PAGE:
In Profile: Michelle L. Hoesly

Visual Planning

by Carolyn Ellis, Features Editor

In September, the Million Dollar Round Table (MDRT) appointed Michelle Hoesly to serve as president for a one year term. She is president of Resource 1, Inc., in Roanoke, VA., and is a 34-year veteran of the MDRT, rising to Court of the Table and Top of the Table. We talked with Micki about how MDRT contributes to its members’ professional and personal success.

L&HA: Everyone seems very pleased that you have agreed to serve as MDRT president.
MH: I’m eager to give back to this organization from which I have received so much. Having served on the Executive Committee for 3 ½ years, I thought being president would be pretty much the same. Since taking office, I have been amazed by the huge respect the Round Table carries and that the president represents. I feel it wherever I go, and it’s a tribute to our organization.

L&HA: Describe your practice for our readers.
MH: We work on retirement plans and wealth management as well as risk management using insurance and annuities. We help our clients visualize their financial situation. Visualization is key to having people understand where they are and where they are trying to go.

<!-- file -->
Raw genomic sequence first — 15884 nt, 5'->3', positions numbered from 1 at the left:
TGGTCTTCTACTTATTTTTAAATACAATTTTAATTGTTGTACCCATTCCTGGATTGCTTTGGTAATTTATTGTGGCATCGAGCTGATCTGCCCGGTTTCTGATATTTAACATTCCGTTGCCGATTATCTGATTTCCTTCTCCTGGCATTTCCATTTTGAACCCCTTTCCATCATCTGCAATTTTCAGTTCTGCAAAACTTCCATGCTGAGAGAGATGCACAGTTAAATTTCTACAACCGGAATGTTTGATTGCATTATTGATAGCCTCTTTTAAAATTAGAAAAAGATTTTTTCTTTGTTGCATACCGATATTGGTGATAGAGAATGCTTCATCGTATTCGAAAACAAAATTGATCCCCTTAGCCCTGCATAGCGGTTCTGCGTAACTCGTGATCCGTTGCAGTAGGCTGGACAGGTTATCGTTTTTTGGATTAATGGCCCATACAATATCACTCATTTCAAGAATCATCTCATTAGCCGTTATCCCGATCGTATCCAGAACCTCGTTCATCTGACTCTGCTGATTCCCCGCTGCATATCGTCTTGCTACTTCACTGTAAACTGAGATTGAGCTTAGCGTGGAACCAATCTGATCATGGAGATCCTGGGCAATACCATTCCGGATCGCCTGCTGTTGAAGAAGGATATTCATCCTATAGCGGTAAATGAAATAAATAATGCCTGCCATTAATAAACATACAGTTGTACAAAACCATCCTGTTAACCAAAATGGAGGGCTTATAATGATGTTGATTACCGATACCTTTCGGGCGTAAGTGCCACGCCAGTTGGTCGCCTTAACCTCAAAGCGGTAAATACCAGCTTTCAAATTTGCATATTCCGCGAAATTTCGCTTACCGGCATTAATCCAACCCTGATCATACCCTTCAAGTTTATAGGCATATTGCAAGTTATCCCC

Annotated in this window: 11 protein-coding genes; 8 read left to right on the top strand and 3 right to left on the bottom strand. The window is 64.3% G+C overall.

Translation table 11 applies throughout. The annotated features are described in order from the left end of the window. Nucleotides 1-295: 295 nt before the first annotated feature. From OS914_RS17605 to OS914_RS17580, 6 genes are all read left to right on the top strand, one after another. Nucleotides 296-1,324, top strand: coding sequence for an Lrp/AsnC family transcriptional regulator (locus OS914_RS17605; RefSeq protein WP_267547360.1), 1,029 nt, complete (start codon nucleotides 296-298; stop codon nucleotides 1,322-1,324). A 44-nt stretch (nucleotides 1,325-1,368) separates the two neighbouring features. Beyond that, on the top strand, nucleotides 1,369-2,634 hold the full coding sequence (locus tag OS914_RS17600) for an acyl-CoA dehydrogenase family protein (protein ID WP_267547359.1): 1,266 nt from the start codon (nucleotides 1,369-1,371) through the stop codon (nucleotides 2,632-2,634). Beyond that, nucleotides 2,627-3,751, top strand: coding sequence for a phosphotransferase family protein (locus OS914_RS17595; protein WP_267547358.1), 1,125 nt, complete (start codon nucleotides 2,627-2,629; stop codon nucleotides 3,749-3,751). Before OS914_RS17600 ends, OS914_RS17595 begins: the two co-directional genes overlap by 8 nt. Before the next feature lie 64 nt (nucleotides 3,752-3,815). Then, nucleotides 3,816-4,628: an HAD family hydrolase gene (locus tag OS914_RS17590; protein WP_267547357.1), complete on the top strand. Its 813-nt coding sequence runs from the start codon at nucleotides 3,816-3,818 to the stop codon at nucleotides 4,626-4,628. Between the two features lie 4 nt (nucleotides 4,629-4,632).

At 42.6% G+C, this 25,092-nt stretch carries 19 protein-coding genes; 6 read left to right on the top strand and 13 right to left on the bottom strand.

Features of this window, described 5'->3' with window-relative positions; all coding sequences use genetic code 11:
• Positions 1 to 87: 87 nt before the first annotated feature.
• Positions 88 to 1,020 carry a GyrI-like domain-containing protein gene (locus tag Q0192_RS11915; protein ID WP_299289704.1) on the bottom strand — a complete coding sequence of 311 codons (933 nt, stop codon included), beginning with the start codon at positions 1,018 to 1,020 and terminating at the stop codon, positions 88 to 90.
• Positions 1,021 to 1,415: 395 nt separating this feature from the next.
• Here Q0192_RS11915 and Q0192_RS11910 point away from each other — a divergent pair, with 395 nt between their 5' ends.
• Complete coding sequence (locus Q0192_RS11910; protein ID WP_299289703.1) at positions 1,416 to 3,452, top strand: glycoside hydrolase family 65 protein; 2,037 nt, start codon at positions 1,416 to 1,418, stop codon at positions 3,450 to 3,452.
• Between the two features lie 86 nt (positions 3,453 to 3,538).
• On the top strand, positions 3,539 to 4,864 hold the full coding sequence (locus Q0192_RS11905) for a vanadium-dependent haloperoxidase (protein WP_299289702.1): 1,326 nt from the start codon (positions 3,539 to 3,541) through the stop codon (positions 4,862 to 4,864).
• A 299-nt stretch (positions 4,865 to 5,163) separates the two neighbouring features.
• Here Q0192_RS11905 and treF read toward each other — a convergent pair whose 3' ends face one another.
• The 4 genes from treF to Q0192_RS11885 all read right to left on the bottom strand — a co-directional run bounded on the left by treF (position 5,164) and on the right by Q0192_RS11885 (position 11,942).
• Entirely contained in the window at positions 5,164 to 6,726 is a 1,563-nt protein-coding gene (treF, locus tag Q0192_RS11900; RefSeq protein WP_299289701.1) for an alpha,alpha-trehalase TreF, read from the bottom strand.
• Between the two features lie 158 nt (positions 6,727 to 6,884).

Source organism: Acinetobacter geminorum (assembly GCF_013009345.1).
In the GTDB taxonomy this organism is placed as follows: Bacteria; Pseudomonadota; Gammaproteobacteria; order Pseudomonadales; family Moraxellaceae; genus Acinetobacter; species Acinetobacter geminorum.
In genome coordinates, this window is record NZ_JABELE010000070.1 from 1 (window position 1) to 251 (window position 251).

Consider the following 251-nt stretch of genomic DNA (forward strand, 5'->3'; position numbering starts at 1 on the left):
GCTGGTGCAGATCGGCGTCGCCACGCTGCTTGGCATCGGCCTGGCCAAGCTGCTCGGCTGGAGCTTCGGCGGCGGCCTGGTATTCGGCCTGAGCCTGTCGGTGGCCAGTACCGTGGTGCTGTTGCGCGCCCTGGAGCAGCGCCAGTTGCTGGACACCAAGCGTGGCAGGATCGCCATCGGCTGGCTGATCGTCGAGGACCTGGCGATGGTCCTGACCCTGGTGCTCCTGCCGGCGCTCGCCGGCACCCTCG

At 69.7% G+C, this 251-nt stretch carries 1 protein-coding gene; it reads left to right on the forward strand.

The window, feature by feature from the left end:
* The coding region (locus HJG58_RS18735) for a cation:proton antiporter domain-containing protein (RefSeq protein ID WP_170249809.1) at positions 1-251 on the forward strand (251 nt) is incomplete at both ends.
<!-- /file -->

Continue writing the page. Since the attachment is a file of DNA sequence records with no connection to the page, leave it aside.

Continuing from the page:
L&HA: Is visualization a process or methodology?
MH: It’s a process aided by a program we use. On a really big screen we project the client’s cash flows in retirement in different colors, including sources of income. With a key stroke we can do a what-if. What if you retired three years earlier? What if you get this return instead of that return? We go through all these what-if scenarios and because it’s a picture in colors, they get it. They can see what a huge impact certain assumptions have and what little impact other assumptions have. They look forward to next meetings to see what progress they have made.

L&HA: Do you target any particular age range with this approach?